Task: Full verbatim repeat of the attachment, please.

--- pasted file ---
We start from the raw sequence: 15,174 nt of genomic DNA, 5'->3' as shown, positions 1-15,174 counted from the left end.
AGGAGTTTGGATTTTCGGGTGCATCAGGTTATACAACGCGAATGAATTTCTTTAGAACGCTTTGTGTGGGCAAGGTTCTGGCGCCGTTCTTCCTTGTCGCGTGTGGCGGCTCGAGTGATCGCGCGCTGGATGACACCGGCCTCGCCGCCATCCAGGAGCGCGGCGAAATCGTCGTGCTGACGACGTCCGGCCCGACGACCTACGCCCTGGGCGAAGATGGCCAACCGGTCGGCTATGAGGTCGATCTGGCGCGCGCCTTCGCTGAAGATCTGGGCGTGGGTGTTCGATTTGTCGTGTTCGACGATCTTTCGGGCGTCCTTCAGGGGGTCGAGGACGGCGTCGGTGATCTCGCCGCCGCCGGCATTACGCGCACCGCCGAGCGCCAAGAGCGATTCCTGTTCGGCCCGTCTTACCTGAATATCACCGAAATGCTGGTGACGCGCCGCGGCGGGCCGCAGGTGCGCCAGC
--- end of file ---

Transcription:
We start from the raw sequence: 15,174 nt of genomic DNA, 5'->3' as shown, positions 1-15,174 counted from the left end.
AGGAGTTTGGATTTTCGGGTGCATCAGGTTATACAACGCGAATGAATTTCTTTAGAACGCTTTGTGTGGGCAAGGTTCTGGCGCCGTTCTTCCTTGTCGCGTGTGGCGGCTCGAGTGATCGCGCGCTGGATGACACCGGCCTCGCCGCCATCCAGGAGCGCGGCGAAATCGTCGTGCTGACGACGTCCGGCCCGACGACCTACGCCCTGGGCGAAGATGGCCAACCGGTCGGCTATGAGGTCGATCTGGCGCGCGCCTTCGCTGAAGATCTGGGCGTGGGTGTTCGATTTGTCGTGTTCGACGATCTTTCGGGCGTCCTTCAGGGGGTCGAGGACGGCGTCGGTGATCTCGCCGCCGCCGGCATTACGCGCACCGCCGAGCGCCAAGAGCGATTCCTGTTCGGCCCGTCTTACCTGAATATCACCGAAATGCTGGTGACGCGCCGCGGCGGGCCGCAGGTGCGCCAGC